An Unsuitable Boy – A Review

An Unsuitable Boy by Karan Johar (With Poonam Saxena)


I picked up An Unsuitable Boy with some amount of excitement because I like Karan Johar. There, I said it. I like Karan Johar and I like his films, well most of them. But more than his films I like his off-screen persona. His interviews are fun to watch. He’s funny, warm and articulate and completely at ease with himself.

If someone can speak well, I figured, he could write well too. And I wasn’t too wrong.

What I loved about the book

In An Unsuitable Boy Karan Johar talks to you through the pages. The writing flows like an easy conversation, simple, honest and straightforward.

He talks about his rather difficult childhood, his problems with weight, his introverted personality, his effeminate mannerisms, his not being good at anything and then of the turnaround – how he made friends, found his feet and finally, quite by chance, found his calling in life. I felt for him – the pressure of being not good enough despite belonging to a privileged family – I got that.

I’d already heard a lot of his story in bits and pieces through his numerous interviews and talk shows. Reading it in the pages of the book was like revisiting his childhood with him. He goes on to talk about his entry into the world of films. We get a huge slice of behind the scene action during the making of Dilwale Dulhaniya, Kuchh Kuchh, K3G and other Dharma films right from how the story was conceptualised, the dialogues written and the costumes organised. That was quite a treat.

He makes for compelling reading, touching just the right chords with his self-effacing story-telling and his honesty.

And then the second half happened…

The conversation turns into a ramble, self-effacing turns self-congratulatory and the story-telling turns tedious, self-indulgent and oh so repetitive.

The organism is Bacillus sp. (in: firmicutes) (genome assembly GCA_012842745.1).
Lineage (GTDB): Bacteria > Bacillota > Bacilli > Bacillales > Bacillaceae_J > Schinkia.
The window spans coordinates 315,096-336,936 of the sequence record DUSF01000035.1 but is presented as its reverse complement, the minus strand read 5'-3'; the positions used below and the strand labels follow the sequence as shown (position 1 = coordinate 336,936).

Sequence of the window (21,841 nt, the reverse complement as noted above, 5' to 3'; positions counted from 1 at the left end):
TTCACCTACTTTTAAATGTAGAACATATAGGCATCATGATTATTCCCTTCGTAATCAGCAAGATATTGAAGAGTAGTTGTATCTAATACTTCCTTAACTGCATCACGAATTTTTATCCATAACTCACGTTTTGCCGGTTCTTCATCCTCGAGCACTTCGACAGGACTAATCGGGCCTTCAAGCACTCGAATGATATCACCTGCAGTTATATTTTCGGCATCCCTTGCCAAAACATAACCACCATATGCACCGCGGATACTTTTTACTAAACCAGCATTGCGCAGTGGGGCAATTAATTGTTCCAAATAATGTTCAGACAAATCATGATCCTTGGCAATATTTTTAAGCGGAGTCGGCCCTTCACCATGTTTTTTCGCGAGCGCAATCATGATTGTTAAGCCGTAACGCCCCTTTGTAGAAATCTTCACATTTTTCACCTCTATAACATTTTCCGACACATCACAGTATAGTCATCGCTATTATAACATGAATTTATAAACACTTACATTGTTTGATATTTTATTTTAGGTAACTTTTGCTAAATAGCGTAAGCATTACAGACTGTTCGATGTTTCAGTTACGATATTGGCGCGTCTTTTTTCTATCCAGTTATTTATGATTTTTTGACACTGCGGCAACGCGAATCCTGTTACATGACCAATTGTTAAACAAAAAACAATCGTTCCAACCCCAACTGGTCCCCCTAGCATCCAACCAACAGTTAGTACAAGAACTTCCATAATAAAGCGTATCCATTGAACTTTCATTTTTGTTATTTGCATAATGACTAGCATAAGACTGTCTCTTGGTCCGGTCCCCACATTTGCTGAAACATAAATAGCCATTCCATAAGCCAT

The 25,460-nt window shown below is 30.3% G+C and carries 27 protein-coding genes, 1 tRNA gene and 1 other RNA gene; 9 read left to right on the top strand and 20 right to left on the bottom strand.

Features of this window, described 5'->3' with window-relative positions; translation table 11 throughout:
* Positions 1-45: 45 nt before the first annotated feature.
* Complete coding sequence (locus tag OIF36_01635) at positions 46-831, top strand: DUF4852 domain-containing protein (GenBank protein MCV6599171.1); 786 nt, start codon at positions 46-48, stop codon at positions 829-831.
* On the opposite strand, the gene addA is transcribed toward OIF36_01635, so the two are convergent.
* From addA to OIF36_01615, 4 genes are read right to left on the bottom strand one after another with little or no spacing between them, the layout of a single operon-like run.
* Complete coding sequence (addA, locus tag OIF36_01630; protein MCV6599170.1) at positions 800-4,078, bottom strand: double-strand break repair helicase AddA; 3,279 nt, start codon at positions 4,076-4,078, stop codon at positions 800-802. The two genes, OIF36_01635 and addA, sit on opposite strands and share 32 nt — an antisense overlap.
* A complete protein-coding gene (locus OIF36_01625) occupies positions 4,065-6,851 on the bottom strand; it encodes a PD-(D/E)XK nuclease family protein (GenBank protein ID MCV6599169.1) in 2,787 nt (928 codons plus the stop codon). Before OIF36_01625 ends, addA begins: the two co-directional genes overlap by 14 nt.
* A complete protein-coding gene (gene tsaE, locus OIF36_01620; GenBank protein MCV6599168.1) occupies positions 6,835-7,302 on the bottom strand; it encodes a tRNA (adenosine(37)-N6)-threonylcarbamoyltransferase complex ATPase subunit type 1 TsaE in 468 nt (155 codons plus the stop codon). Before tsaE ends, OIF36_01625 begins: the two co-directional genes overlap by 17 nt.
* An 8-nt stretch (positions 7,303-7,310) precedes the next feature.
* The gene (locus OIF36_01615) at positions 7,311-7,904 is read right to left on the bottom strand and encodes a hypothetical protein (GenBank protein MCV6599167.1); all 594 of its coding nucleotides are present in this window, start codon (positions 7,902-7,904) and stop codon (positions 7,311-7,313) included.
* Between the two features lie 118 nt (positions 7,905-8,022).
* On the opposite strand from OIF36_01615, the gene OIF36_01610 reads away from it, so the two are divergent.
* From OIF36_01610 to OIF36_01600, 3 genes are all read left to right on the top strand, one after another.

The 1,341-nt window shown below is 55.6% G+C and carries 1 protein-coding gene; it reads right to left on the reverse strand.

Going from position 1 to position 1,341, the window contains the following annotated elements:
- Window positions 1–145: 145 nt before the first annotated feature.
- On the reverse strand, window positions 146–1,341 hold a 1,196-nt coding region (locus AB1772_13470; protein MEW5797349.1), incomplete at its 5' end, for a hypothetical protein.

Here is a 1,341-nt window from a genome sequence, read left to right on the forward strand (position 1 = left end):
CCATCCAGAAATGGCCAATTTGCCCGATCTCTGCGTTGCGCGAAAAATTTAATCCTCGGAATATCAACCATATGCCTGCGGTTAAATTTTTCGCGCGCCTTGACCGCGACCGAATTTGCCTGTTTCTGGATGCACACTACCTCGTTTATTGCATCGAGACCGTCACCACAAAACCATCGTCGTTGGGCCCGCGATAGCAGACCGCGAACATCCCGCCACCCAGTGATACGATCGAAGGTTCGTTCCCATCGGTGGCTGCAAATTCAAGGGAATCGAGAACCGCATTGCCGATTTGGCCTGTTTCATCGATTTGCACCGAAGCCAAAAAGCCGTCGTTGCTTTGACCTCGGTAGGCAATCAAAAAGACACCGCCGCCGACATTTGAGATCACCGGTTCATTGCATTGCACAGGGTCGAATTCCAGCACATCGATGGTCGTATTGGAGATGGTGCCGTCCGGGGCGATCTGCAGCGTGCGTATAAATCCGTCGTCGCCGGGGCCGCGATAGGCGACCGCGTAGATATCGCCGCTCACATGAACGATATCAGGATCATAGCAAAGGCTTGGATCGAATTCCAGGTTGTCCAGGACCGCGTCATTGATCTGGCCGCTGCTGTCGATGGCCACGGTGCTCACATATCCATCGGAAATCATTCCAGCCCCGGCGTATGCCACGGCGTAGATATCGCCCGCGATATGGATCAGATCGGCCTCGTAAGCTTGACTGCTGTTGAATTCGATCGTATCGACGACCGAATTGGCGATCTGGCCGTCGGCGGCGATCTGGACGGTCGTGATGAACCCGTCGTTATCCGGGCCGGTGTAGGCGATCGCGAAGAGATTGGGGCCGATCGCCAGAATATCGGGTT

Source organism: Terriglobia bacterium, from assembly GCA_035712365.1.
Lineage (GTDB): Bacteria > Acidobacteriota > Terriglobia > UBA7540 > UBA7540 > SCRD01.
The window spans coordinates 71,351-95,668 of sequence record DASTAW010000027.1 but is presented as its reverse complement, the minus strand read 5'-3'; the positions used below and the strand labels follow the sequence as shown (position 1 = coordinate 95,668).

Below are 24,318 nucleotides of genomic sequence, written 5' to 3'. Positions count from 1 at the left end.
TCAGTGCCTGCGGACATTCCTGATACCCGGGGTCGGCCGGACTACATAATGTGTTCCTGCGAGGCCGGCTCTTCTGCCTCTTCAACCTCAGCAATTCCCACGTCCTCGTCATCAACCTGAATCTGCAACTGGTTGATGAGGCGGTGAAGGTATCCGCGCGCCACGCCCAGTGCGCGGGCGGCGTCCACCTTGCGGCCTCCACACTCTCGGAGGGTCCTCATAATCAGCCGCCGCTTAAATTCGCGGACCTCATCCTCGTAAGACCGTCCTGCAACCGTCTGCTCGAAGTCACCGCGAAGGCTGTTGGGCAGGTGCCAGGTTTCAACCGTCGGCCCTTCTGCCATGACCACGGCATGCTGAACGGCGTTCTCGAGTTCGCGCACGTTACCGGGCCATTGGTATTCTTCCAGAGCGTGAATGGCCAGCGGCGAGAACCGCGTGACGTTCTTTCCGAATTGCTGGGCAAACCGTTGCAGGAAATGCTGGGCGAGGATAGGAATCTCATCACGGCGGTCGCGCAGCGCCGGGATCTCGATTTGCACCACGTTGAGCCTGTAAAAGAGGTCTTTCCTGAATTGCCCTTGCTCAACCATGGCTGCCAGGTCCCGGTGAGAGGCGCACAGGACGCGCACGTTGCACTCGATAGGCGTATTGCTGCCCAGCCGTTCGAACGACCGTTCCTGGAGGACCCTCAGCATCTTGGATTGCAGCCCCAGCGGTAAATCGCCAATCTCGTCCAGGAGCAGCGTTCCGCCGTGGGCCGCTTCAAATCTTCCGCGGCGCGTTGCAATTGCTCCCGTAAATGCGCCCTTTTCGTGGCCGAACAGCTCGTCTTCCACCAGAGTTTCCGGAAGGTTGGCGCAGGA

Over and over again he talks of Aditya Chopra, Shah Rukh, Niranjan, Apoorva and a host  of other friends. I understand they were instrumental in his journey and he wants to give them credit, but that’s where the book loses its connect and becomes one long haze that means little to the reader.

He goes on to comment on love and sex as also the future of Bollywood – all of that remains a monotonous commentary. The narration too gets haphazard and clumsy. I am left wondering why on earth didn’t the editor do anything about it?

However, despite the shortcomings the one thing that stands out is the complete honesty with which he has penned this memoir laying bare his most secret demons.



Told you he was honest!

Last word: If you like Karan Johar you should give this a shot.

31 Replies to “An Unsuitable Boy – A Review”

  1. Hmmm Interesting. I like Karan Johar too though he sometimes goes over the top. I think it is a tough job to look objectively at your life. Very few people can share the warts with the larger public. I also wonder if there is enough freshness in what he says considering so much about him is already in the public domain. Maybe l will pick this up when it comes at the library.

    Liked by 1 person

  2. I like him. I have my issues with him. But I still like him. Not necessarily as the director/producer or whatever else he is/does in the movie business. The movies are okay. Some are good, some not so much. But I adore him as the talk show host of Koffee with Karan.